While we might drool over technology and gadgets that make us into virtual cyborgs or commanders of an army of flying robots, privacy advocates are more concerned about the potential risks and violations that could happen. Enter Unplug, a hand-sized gadget that may not be able to completely keep out Glass users and drones from your home or business establishment but will at least keep them off your Internet network and hinder them from uploading and spreading their spy shots.
In theory, Cyborg Unplug works by sending de-authentication signals to Google Glasses, Dropcams, drones, wireless microphones, and other similar monitoring or spying devices, kicking them off your network and potentially interrupting any upload or streaming that they are doing. Unplug identifies such devices via their hardware (MAC) addresses, which are unique per device and which these devices broadcast when trying to connect to a network. Unplug technically isn’t a jammer, which might be illegal in some cases, since it doesn’t disrupt signals by flooding it with noise. Cyborg Unplug tries to be legal in most cases.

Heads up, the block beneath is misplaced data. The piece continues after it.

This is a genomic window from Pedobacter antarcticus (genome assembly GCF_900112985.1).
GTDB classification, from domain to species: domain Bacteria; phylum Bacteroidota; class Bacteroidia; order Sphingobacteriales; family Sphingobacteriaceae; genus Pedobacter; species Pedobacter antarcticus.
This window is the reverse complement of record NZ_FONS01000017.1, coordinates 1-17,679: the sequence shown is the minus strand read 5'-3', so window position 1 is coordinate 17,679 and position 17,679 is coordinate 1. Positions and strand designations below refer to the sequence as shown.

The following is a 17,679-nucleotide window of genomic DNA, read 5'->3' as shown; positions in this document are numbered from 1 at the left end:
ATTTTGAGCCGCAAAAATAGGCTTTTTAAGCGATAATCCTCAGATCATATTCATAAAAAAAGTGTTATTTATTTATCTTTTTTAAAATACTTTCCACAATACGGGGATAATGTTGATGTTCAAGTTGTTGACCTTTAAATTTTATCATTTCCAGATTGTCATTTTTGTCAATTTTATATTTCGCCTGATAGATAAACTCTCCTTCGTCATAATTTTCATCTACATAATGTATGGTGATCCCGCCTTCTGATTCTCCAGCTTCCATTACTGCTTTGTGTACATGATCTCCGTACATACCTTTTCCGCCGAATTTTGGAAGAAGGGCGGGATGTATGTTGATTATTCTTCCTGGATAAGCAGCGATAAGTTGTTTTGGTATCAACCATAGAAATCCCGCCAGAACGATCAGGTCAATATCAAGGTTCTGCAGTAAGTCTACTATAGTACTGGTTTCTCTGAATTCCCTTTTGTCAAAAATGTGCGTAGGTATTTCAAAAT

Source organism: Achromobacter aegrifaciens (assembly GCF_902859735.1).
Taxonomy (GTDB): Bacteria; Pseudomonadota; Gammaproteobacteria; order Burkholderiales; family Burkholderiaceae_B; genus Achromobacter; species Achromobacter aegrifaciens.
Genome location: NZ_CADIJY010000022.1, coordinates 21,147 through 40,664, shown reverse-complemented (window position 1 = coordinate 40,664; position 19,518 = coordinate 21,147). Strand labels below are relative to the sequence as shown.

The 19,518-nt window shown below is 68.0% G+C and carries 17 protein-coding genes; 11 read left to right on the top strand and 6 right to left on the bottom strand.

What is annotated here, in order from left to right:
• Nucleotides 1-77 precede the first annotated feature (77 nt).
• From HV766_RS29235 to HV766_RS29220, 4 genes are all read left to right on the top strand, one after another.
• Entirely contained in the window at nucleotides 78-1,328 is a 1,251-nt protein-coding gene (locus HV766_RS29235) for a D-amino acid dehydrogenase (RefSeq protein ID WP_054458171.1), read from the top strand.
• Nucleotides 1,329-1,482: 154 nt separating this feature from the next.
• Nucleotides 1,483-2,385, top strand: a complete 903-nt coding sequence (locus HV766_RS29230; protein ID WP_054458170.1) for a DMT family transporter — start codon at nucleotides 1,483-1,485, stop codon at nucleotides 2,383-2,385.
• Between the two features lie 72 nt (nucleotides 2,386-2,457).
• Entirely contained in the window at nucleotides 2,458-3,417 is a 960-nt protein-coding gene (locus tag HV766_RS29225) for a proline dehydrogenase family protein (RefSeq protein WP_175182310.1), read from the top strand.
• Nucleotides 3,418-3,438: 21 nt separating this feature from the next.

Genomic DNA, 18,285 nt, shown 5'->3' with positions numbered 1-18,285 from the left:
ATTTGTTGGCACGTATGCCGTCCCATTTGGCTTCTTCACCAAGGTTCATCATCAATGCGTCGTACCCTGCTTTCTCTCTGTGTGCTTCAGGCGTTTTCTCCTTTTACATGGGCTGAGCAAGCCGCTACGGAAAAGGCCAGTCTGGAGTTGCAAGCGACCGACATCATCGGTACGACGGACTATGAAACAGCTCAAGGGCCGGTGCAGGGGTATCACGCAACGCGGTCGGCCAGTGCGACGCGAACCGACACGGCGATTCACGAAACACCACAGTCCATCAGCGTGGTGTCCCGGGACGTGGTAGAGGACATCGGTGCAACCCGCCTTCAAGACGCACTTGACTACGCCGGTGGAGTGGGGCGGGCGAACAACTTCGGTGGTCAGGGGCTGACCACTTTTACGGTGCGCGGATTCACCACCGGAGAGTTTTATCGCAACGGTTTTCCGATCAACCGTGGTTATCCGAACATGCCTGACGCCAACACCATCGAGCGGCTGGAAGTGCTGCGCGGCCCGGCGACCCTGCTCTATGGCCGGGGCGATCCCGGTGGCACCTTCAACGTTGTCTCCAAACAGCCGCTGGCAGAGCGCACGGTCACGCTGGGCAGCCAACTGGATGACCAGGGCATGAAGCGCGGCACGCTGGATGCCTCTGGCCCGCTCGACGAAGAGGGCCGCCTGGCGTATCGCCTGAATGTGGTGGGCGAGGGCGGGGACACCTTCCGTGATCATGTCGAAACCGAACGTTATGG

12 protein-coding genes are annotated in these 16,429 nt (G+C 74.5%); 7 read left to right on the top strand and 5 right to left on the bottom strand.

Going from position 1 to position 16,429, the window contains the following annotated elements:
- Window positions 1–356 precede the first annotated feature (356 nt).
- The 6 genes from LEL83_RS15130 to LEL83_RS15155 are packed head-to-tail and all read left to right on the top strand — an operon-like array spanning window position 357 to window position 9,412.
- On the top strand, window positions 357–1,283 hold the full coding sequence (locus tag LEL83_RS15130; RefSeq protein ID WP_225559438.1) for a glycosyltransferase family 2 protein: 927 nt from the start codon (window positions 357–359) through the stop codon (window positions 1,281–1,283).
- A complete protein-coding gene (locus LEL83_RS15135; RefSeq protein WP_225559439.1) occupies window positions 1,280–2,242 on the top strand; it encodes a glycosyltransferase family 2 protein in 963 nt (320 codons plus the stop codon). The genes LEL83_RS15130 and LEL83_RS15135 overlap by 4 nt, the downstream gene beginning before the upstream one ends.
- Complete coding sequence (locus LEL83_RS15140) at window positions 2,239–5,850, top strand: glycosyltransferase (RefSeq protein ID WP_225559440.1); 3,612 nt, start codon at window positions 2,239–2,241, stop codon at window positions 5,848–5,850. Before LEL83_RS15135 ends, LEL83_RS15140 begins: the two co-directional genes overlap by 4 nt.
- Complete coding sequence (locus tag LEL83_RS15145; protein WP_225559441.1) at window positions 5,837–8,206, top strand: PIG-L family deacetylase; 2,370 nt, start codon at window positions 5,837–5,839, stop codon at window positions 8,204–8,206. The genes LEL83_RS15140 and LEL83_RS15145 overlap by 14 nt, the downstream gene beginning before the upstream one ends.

There is, however, one use case where it might be illegal. In its default “Territory Mode” operation, Unplug can kick out suspected devices off your own network, but owners will still be able to connect to the Internet via other means, especially with smartphone tethering. In an optional “All Out Mode”, it will try to break off any other connection the device might have, which might be illegal in some jurisdictions. Unfortunately, at the moment, it can’t do that for those using Bluetooth tethering.
Cyborg Unplug’s software will be released as open source and uses a “glasshole.sh” script that was specifically developed to kick out Glass users from local networks. Pre-orders for Unplug will start on September 30. There will be two models available. $50 will get you a basic package but the $100 will have more functionality, like the ability to set alarms, like an LED flash, audible alarm, or messages.
SOURCE: Cyborg Unplug